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Cultural protection against traumatic stress: traditional support of children exposed to the ritual of female genital cutting

Authors Schultz J, Lien I

Received 24 July 2013

Accepted for publication 4 December 2013

Published 13 February 2014 Volume 2014:6 Pages 207—219

DOI https://doi.org/10.2147/IJWH.S51988

Checked for plagiarism Yes

Review by Single-blind

Peer reviewer comments 3

Jon-Håkon Schultz, Inger-Lise Lien

Norwegian Centre for Violence and Traumatic Stress Studies, Oslo, Norway

Abstract: This study explores the factors addressed in folk psychology in The Gambia for protecting the girl-child from the potential traumatic stress of female genital cutting (FGC). The type and quality of the psychological care was analyzed and compared with research on traumatic stress and principles for crisis and trauma intervention. Thirty-three qualitative indepth interviews were conducted with mothers who had supervised their daughters' FGC, women who had been circumcised, and professional circumcisers. The findings indicate that the girls have largely managed to handle the potentially traumatic event of FGC. The event is placed in a meaningful system of understanding, and the stress is dealt with in a traditional way that to a great extent follows empirically-based and evidence-based principles of crisis intervention. However, the approach tends to be culturally encoded, based on the local cultural belief system. This puts circumcised individuals in a potentially vulnerable position if they are living outside the homeland's supportive cultural context, with consequences for psychological and culturally competent FGC health care in exile.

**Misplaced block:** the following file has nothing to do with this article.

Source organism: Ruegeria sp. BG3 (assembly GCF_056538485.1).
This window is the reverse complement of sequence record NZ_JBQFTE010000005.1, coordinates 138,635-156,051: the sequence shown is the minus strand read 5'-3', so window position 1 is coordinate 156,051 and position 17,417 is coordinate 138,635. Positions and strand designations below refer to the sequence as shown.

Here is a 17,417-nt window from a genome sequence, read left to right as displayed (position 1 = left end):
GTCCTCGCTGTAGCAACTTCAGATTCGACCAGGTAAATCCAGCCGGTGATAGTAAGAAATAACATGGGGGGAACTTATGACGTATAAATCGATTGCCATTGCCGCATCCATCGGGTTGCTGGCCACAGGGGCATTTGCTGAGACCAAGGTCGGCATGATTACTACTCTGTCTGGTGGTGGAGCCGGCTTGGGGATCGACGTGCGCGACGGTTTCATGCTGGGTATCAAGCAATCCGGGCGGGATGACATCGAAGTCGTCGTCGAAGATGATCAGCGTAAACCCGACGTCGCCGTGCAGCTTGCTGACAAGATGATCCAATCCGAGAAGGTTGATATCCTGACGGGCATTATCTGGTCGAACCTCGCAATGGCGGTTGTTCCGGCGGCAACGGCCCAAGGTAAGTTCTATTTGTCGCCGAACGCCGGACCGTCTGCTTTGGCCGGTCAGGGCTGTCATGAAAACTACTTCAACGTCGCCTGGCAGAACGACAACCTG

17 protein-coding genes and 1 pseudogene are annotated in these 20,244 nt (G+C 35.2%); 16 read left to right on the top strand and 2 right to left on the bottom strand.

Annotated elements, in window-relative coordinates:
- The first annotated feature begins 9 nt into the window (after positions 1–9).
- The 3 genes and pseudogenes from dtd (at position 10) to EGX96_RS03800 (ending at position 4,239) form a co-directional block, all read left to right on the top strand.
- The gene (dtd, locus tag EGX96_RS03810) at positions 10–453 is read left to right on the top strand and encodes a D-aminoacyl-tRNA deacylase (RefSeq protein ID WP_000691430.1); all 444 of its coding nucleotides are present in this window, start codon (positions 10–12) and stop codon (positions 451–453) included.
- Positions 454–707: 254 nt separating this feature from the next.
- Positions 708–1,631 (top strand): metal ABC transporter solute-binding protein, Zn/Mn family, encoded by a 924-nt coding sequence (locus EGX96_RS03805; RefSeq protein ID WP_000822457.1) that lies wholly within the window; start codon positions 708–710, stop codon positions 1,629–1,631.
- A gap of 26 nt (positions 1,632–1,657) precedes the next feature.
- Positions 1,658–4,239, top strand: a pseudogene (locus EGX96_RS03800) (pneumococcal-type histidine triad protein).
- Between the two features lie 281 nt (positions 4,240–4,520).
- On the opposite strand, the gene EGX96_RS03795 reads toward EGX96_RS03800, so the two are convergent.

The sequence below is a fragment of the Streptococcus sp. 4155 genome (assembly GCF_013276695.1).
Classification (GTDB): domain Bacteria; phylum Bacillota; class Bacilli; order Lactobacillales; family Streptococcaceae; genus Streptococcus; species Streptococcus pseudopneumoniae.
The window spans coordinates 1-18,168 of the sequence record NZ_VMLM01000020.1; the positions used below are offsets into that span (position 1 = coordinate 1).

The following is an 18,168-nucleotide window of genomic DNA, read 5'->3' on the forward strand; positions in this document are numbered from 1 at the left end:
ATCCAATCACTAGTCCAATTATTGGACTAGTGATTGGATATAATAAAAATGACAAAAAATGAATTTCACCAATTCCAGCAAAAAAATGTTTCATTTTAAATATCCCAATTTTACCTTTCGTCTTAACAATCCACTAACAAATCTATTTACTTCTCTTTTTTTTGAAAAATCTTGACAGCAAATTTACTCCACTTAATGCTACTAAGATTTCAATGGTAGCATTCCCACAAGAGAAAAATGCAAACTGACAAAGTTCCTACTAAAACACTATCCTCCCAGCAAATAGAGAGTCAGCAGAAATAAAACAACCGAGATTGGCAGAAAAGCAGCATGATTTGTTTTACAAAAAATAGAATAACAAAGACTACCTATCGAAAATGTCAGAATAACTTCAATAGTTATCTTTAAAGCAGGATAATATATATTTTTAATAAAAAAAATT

Keywords: female genital cutting, traumatic stress, trauma-informed care, cultural psychology

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